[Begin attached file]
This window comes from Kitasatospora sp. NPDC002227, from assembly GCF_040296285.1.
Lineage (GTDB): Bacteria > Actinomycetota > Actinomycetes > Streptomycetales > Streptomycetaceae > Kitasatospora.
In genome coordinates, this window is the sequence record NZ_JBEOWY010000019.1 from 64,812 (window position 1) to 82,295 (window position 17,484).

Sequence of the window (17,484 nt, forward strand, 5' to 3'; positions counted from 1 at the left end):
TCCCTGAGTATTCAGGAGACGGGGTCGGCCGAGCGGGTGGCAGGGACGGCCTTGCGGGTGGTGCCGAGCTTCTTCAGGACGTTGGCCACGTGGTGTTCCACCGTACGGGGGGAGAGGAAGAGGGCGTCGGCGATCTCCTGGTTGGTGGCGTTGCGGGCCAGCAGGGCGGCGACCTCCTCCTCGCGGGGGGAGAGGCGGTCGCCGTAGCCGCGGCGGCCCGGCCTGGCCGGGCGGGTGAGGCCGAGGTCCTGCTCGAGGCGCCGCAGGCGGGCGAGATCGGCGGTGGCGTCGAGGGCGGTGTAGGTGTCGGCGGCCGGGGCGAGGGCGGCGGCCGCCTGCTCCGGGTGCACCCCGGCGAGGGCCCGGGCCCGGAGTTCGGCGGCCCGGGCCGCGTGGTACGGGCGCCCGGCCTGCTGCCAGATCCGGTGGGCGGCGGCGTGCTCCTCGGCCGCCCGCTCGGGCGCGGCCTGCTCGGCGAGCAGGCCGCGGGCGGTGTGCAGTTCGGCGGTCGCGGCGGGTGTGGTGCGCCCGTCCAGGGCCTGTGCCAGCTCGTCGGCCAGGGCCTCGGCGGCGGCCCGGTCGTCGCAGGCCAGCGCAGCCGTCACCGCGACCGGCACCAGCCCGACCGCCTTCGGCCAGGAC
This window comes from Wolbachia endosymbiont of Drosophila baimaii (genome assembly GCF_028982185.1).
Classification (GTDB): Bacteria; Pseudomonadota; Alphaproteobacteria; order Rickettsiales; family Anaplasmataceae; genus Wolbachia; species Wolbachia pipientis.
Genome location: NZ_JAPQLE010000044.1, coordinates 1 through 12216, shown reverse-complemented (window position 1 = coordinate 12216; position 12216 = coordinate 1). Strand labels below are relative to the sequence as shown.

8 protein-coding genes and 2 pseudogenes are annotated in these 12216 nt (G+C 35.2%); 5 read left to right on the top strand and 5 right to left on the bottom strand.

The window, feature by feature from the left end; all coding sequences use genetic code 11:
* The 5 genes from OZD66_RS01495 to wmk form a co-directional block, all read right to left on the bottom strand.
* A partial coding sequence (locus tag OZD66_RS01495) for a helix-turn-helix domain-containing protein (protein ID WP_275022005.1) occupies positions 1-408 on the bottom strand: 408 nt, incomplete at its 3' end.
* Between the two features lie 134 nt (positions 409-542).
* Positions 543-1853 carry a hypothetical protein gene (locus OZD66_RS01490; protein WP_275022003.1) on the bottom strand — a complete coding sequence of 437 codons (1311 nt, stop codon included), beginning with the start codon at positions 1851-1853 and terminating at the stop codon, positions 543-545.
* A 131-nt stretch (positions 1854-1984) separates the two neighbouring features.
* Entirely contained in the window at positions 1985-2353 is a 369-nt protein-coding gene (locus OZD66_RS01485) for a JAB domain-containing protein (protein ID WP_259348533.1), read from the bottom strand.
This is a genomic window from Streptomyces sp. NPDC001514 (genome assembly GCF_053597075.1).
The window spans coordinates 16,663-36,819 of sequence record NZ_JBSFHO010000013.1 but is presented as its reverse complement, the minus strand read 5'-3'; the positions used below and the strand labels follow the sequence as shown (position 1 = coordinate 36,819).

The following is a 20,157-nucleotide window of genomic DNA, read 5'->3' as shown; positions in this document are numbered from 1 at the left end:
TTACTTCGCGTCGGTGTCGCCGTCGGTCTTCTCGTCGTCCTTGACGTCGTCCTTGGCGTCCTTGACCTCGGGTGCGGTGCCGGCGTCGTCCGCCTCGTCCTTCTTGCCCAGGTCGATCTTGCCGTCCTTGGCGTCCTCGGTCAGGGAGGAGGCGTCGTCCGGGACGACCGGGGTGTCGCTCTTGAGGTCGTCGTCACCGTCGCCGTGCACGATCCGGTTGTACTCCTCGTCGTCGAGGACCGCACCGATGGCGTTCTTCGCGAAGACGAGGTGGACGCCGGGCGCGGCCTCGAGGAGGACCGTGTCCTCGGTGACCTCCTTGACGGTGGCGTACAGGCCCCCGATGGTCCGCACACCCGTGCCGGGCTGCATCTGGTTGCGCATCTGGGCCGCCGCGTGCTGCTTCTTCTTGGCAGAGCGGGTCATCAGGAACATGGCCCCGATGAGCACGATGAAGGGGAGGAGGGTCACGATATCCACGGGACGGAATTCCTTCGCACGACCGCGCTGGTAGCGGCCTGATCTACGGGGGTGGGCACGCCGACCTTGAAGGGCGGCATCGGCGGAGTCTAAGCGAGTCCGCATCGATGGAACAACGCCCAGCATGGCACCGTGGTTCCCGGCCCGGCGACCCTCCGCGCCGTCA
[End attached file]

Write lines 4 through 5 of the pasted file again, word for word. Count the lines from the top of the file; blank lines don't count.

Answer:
Sequence of the window (17,484 nt, forward strand, 5' to 3'; positions counted from 1 at the left end):
TCCCTGAGTATTCAGGAGACGGGGTCGGCCGAGCGGGTGGCAGGGACGGCCTTGCGGGTGGTGCCGAGCTTCTTCAGGACGTTGGCCACGTGGTGTTCCACCGTACGGGGGGAGAGGAAGAGGGCGTCGGCGATCTCCTGGTTGGTGGCGTTGCGGGCCAGCAGGGCGGCGACCTCCTCCTCGCGGGGGGAGAGGCGGTCGCCGTAGCCGCGGCGGCCCGGCCTGGCCGGGCGGGTGAGGCCGAGGTCCTGCTCGAGGCGCCGCAGGCGGGCGAGATCGGCGGTGGCGTCGAGGGCGGTGTAGGTGTCGGCGGCCGGGGCGAGGGCGGCGGCCGCCTGCTCCGGGTGCACCCCGGCGAGGGCCCGGGCCCGGAGTTCGGCGGCCCGGGCCGCGTGGTACGGGCGCCCGGCCTGCTGCCAGATCCGGTGGGCGGCGGCGTGCTCCTCGGCCGCCCGCTCGGGCGCGGCCTGCTCGGCGAGCAGGCCGCGGGCGGTGTGCAGTTCGGCGGTCGCGGCGGGTGTGGTGCGCCCGTCCAGGGCCTGTGCCAGCTCGTCGGCCAGGGCCTCGGCGGCGGCCCGGTCGTCGCAGGCCAGCGCAGCCGTCACCGCGACCGGCACCAGCCCGACCGCCTTCGGCCAGGAC